@austinchiangmdCan you spot the changes? 😷 (RIP Kobe) ##coronavirus ##flu ##medical♬ Lottery – K Camp

Another example from Unicef which involves staff and children and choreography developed specifically to demonstrate ways people can help prevent the spread of coronavirus. This is a great and fun way to get a message across.

@unicefSpread the dance, not the disease 💪. @im.quangdang 💙 ##coronavirus ##covid19 ##ghencovychallenge♬ Ghen Cô Vy (Vũ Điệu Rửa Tay) – Khắc Hưng, MIN, ERIK

Best Practice

Encourage interaction!


Duets are a way for people to interact with and respond to your video. Many times, users will literally make a reaction video to something someone has said on TikTok or in the media. These videos might be expressing approval by silently clapping or disapproval by shaking their heads or making incredulous faces.

@theconsciouslee is great at this:

@theconsciousleeA Sabotaged Culture ##duet with @kofi_ofori ##HipHop ##Rapmusic ##rap ##history ##freestyle♬ original sound – kofi_ofori

 One of the most fun ways to use duets is to create a duet chain. You can encourage others to participate in your chain or use duet chains to create a ripple effect. Here are a couple of great and super silly examples.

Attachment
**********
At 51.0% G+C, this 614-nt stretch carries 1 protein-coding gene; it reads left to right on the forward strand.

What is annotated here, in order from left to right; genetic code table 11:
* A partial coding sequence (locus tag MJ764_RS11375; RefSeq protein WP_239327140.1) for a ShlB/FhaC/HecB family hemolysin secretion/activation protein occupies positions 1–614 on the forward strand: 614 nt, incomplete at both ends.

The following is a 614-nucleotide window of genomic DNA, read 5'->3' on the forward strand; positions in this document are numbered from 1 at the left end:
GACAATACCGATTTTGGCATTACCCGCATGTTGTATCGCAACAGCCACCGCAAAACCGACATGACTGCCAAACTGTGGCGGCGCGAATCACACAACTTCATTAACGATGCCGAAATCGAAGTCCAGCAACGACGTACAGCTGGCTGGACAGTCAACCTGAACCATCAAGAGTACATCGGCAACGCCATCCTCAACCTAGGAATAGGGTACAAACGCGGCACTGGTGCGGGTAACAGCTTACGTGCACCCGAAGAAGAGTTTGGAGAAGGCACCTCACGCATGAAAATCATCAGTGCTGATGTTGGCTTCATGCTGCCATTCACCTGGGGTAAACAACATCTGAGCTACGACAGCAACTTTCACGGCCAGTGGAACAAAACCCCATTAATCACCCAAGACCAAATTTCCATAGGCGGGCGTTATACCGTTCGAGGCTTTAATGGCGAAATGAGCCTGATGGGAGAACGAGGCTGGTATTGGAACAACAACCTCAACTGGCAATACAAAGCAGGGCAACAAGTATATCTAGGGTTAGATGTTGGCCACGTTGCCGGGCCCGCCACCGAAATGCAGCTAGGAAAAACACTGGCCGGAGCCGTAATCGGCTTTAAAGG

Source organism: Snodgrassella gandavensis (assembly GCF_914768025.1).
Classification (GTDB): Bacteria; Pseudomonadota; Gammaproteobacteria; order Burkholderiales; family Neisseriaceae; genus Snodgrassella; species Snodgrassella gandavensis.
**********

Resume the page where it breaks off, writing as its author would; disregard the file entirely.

The second example created a challenge for users to duet and try to line up the objects outside of the screen. As they got progressively sillier, it became more fun to participate. Try to think of how you can get your followers to duet or respond to your videos. The more people who see an interact with your videos, the more your videos will appear in new people’s feeds.


How-tos are another great way to engage followers. More and more people look to social media and specifically look for videos to learn something. Your non-profit can help educate! Are you a music non-profit that has musicians on staff? Can they share a super short tutorial about how to tune an instrument? Are you an environmental non-profit that can share quick tips about how to live more sustainably? These easy to digest and easy to use are great to encourage people to like and share.

@newlifestyleThis is my zero waste version of Goo-Gone I use to take labels off my jars. See my previous video for my DIY labels. ##fyp ##zerwaste ##foryou♬ Can I Call You Tonight – Dayglow

 #Challenges and Competitions:

Challenges and competitions, like duets, really engage the public. You might remember the #IceBucketChallenge. In the video, a bucket of ice is dumped on someone, and they challenge someone else to participate, thus the video permeates out. The next person who participates also shares and tags another person. TikTok is no different, and challenges are a fun way to engage users. #RespectTheDrip was one of the sillier challenges, but many different people participated: children, adults, animals.

Look for ways that your non-profit can participate in a challenge that is already happening so you can utilize momentum that is already on TikTok.

Go live!